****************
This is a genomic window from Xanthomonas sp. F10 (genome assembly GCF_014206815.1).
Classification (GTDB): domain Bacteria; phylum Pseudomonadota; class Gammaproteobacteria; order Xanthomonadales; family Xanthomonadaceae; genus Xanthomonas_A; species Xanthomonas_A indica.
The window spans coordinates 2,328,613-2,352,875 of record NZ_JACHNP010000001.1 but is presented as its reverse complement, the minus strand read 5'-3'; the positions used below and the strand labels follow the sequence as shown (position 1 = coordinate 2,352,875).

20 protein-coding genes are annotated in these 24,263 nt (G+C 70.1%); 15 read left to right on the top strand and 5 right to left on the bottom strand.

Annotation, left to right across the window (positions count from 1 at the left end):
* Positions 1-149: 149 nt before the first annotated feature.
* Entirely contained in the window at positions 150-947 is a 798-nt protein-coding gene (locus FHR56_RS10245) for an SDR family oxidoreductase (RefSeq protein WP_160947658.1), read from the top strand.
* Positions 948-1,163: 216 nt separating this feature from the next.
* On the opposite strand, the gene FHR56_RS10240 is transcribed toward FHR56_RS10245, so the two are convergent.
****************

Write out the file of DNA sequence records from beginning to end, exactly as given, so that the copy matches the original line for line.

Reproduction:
This is a genomic window from Xanthomonas sp. F10 (genome assembly GCF_014206815.1).
Classification (GTDB): domain Bacteria; phylum Pseudomonadota; class Gammaproteobacteria; order Xanthomonadales; family Xanthomonadaceae; genus Xanthomonas_A; species Xanthomonas_A indica.
The window spans coordinates 2,328,613-2,352,875 of record NZ_JACHNP010000001.1 but is presented as its reverse complement, the minus strand read 5'-3'; the positions used below and the strand labels follow the sequence as shown (position 1 = coordinate 2,352,875).

20 protein-coding genes are annotated in these 24,263 nt (G+C 70.1%); 15 read left to right on the top strand and 5 right to left on the bottom strand.

Annotation, left to right across the window (positions count from 1 at the left end):
* Positions 1-149: 149 nt before the first annotated feature.
* Entirely contained in the window at positions 150-947 is a 798-nt protein-coding gene (locus FHR56_RS10245) for an SDR family oxidoreductase (RefSeq protein WP_160947658.1), read from the top strand.
* Positions 948-1,163: 216 nt separating this feature from the next.
* On the opposite strand, the gene FHR56_RS10240 is transcribed toward FHR56_RS10245, so the two are convergent.